Nonprofit infrastructure and the organizations that build it

Nonprofit Infrastructure Logo Map

There is a lot of meat to the Nonprofit Quarterly’s “Study on Nonprofit and Philanthropic Infrastructure” (hat-tip Rosetta Thurman). The introduction from Elizabeth Boren, research director at the Urban Institute puts the infrastructure in perspective:

If I were to describe the network of organizations that supports the nonprofit sector, I would not use the word infrastructure, which connotes a fixed and unchanging support system. These organizations are hardly the static bones of the sector; rather, they are the interactive forces that transmit information and propel change. This network connects civil-society organizations through its hubs, which create opportunities for peer-to-peer learning and shared experiences as well as for improving practices, conducting and using research, and developing ethical standards. At their best, support organizations are propellants that drive organizations to excel. They promote an overarching view of the nonprofit sector’s role in society by articulating the collective challenges of organizations and their constituents and by developing alternatives to address these challenges.

What are the implications of this dynamic perspective? It puts the focus on how the support network connects a diversity of organizations and facilitates their interaction with the wider environment. The recent presidential campaign, whose Web revolution so engaged the young, illustrates these dynamics. Networks embody speed, flexibility, interactivity, and a high tolerance for volatility, negative feedback, and redundancy. Successful network hubs provide quality content and a variety of communication and engagement options.

Building on this idea of dynamism, both across the nonprofit sector as well as within our own public media infrastructure, is identifying the specific actions this network should enable:

To respond to this challenging environment in a rapid and well informed way, nonprofits of all sizes and shapes, but especially, the majority which are small or mid-sized, need the connective tissue of infrastructure to, among other things:
- restructure their practices, services, and organizations to fit a resource-scarce environment;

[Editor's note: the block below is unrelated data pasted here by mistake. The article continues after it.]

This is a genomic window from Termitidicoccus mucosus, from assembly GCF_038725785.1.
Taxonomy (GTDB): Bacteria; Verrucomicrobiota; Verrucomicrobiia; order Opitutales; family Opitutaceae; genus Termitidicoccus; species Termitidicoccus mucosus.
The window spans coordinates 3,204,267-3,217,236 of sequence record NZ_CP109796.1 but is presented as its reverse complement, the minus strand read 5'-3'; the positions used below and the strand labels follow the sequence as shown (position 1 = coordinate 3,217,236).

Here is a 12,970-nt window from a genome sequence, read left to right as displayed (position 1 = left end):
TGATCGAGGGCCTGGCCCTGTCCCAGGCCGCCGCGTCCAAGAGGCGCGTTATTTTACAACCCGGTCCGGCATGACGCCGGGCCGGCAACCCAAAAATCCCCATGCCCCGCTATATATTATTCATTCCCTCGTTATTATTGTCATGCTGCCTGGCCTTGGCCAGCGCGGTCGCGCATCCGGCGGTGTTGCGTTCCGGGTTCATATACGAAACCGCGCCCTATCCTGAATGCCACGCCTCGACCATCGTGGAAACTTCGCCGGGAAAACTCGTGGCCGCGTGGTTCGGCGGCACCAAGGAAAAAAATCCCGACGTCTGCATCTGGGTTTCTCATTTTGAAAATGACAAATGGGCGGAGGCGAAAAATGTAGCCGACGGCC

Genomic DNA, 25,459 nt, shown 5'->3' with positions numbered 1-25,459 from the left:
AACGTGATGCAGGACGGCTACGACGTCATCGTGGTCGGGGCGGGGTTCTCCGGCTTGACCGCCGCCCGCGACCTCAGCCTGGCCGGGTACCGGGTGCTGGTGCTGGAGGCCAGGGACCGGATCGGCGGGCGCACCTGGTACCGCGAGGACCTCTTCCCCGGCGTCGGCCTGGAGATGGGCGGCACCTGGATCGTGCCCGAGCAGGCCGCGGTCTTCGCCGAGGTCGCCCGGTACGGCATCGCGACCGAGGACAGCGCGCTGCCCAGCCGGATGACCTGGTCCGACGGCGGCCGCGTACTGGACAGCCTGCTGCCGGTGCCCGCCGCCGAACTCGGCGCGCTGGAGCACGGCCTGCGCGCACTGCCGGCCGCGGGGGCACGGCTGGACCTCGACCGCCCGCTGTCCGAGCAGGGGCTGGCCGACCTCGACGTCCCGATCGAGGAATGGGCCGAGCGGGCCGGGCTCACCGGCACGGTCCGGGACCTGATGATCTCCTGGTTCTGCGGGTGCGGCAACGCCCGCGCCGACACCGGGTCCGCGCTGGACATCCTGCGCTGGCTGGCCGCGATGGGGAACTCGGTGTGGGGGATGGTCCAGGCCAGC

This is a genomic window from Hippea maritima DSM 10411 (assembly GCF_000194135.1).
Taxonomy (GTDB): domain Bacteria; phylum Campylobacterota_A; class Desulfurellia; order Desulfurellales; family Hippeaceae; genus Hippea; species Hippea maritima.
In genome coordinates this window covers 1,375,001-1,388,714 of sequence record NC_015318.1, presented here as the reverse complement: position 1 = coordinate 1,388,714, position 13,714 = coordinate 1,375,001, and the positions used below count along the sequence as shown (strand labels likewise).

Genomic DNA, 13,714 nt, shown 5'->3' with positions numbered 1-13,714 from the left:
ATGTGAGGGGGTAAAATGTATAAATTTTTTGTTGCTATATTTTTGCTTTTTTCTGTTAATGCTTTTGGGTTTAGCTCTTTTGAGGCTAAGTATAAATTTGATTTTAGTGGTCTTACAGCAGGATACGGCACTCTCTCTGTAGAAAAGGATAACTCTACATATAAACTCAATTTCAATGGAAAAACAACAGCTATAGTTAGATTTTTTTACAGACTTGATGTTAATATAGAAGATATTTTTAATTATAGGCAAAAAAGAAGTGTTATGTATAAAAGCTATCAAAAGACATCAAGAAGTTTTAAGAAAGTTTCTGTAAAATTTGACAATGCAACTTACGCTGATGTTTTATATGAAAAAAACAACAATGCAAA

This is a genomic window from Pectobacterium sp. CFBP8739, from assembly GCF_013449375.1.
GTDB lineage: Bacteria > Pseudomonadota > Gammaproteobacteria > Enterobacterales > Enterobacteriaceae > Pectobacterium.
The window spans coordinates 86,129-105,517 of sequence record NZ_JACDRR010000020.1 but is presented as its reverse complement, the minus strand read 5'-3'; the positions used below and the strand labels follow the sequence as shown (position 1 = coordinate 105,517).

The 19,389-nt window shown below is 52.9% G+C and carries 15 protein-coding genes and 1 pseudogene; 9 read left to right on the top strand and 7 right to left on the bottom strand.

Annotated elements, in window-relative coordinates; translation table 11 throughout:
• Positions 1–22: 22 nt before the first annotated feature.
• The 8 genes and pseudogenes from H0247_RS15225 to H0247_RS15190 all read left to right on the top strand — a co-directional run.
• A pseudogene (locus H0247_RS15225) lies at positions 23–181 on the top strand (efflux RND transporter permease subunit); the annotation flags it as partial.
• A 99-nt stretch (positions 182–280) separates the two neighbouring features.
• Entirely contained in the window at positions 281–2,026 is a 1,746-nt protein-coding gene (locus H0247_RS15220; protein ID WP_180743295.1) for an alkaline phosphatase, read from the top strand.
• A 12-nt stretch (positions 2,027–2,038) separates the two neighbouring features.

- identify and pursue available resources;
- track important trends in government and communities;
- identify potentially useful innovations in practice, financing, and organizational structure occurring elsewhere;
- engage in collective policy development and advocacy.

Sound a little familiar?

Digging deeper, the study clearly articulates one of the greatest challenges: “the nonprofit infrastructure lacks the reach to serve the vast majority of the sector which is made up of small to mid-size nonprofits, most of which are very local and very deeply woven into the fabric of their own communities.”

Fortunately, the Transmission Project is an outlier there, as well as here:

Most infrastructure organizations are not digital natives and need help in rethinking their design to include the most optimal use of new technological tools.

And here on Human Resources:

Many described the area of force concerns as behind the curve, with people and groups “playing around the edges” or addressing discrete issues such as executive transitions and recruitment. One interviewee suggests that the conversation has been too narrowly cast, and that discussions of the sector’s use of “human capital” should include ideas on how to effectively engage and retain unpaid as well as paid talent. This discussion is, no doubt, going to be played out loudly in the next few years as national initiatives based on service gain traction and steam.

Reinforcing our views that organizations are capable but under-resourced—locally designed solutions succeed if provided broadly based support—the study identifies an undermining perspective shift from asset to deficit orientations:

Over the past twenty years or so there has been an increasingly strident narrative that promotes the view that many or most nonprofits are dysfunctional and need to be fixed. A deeper look reveals that the financial and political markets which nonprofits must regularly negotiate are complex and difficult, requiring a variety of what Jim Collins calls high legislative leadership skills.

But unfortunately there is a counter-trend in the wider philanthropic community: ‘the increasing penchant among some foundations “to bypass nonprofits altogether in trying to achieve their goals.” ’

Lastly, what makes for a good infrastructure support organization:

Some respondents pointed out that among MSOs [Management Support Organizations], there are pockets of excellence, where the practice and thought leadership are exemplary. These organizations, they added, also tend to combine capacity building with research and publishing.


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